Septa has only two proper subway lines, each following a straight shot down the city's east-west and north-south divider streets (the Market Street route also continues as an elevated train into the more suburban, near northeastern part of the city, while the Broad Street line has one short spur that provides some variation to get to another part of Center City). There is a third line, operated by the port authority, that provides a few central stops and heads across the Delaware into New Jersey. And there are five trolley routes that run on above-ground tracks through West Philly before diving into a tunnel and running as small subways under Center City. But that's it: if you're going through the center of town in one of the cardinal directions, or if you are going to New Jersey or West Philly, you are set. If you are going anywhere else, it's going to be a schlep.
It would be nice to have more nonbus public transit routes. Tourist or occasional ridership—coveted because it alleviates the effect of inefficient peak rush-hour periods—would probably increase if visitors and consumers could get on the subway in Old City and get off at, say, the Art Museum, South Street, or the Italian Market. But it's hard to find the money for such projects in part because, evaluated in and of themselves, they are not cost effective at all.
No transit system in the country makes money. Even the New York system, which transports about half of the entire nation's journey-to-work riders, makes between seventy and eighty cents for every dollar it spends in operation. And that's not even counting capital outlays. It's expensive to build, say, a street-level trolley line, and fares alone will never make up for the cost. Fares won't even cover the cost of running the trolley that day.
So why do cities continue to invest in public vehicles that run on rails? The Wall Street Journal argues that their benefits to commercial landowners in dense urban centers, in particular those from streetcars, might justify the expense:
Like stadiums, convention centers and aquariums, streetcars have emerged as a popular tool in the effort to revitalize downtowns in the U.S. About a dozen cities, from Madison, Wis., to Miami, are planning lines. But while research shows that big-ticket projects such as ballparks largely fail to spawn economic development, evidence is mounting that streetcars are indeed a magnet.Link. Philadelphia has considered plans to expand the New Jersey line further into the city and to build a light rail down Market Street. But Market is already the corridor most served by nonbus transit. If the city's willing to pay $350 million for a stadium surrounded by parking lots and other stadiums—in other words, with approximately zero chance of effect on neighborhood development—it should be willing to shoot a trolley line down one of the numbered streets into eastern South Philly or down the Ben Franklin Parkway to the Art Museum for a fifth of that price. Even if it never pays for itself at the fare box.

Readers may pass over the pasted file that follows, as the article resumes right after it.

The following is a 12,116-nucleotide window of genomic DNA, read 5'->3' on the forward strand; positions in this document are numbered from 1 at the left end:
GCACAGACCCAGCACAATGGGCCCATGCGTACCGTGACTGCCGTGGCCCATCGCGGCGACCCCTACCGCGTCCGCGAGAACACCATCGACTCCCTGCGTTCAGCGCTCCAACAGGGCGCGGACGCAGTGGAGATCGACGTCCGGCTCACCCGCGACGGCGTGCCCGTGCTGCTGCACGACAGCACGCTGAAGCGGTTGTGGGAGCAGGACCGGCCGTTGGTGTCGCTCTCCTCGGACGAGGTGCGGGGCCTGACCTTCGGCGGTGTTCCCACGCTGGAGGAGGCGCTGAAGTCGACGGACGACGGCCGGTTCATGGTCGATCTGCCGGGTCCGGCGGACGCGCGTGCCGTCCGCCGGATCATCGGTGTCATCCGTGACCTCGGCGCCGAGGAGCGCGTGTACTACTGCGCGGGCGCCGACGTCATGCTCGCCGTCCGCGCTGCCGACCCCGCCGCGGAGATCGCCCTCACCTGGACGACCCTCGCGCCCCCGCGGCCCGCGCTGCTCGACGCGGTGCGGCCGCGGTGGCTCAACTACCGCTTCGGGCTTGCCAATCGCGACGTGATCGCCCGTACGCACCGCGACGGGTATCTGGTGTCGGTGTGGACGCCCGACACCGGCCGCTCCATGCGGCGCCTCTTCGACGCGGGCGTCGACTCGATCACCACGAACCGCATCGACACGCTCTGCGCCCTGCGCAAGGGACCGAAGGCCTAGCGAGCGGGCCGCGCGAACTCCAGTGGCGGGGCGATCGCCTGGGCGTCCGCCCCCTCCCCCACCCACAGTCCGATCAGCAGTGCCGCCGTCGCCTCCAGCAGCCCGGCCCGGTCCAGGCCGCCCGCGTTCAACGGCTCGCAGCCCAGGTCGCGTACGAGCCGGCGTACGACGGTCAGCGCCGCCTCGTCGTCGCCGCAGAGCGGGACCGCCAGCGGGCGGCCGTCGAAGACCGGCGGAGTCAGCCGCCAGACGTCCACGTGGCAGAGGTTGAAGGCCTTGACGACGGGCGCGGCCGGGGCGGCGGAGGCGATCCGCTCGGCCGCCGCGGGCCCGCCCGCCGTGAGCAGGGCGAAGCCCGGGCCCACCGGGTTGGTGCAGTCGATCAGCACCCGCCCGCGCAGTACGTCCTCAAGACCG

Streetcar systems are slower, less expensive and smaller than light rail, with cars that carry a maximum of 125 people and the average line 2-3 miles long. The cars are powered by electricity and run on tracks, which developers tend to favor because they suggest a sense of permanence, unlike bus routes, which can be changed overnight.
In Kenosha, Wis., city officials say a two-mile line helped generate 400 new residential units and the redevelopment of a 69-acre industrial site into a waterfront park. The streetcar line in Little Rock, Ark., has sparked revitalization of the city's River Market and warehouse district. In Seattle, a new $52 million streetcar line is scheduled to open in December that will shuttle riders between downtown and South Lake Union, a formerly industrial area that is being redeveloped by Microsoft Corp. billionaire Paul Allen.
And in Portland, Ore., the poster child for such development, officials say the streetcar system has helped bring $2.7 billion in investment within two blocks of its 3.6 mile line, much of it in the 24-hour hub known as the Pearl District. "It's one of the most vibrant neighborhoods in the city," says Richard Brandman, deputy planning director for Metro, the Portland area's regional government.
Indexed by tags transportation, development, Philadelphia, Septa, trolley, subway, streetcar, economics, urban.
Image credits: "Decay6," photosapience, courtesy Flickr, borrowed for news-reporting and comment purposes.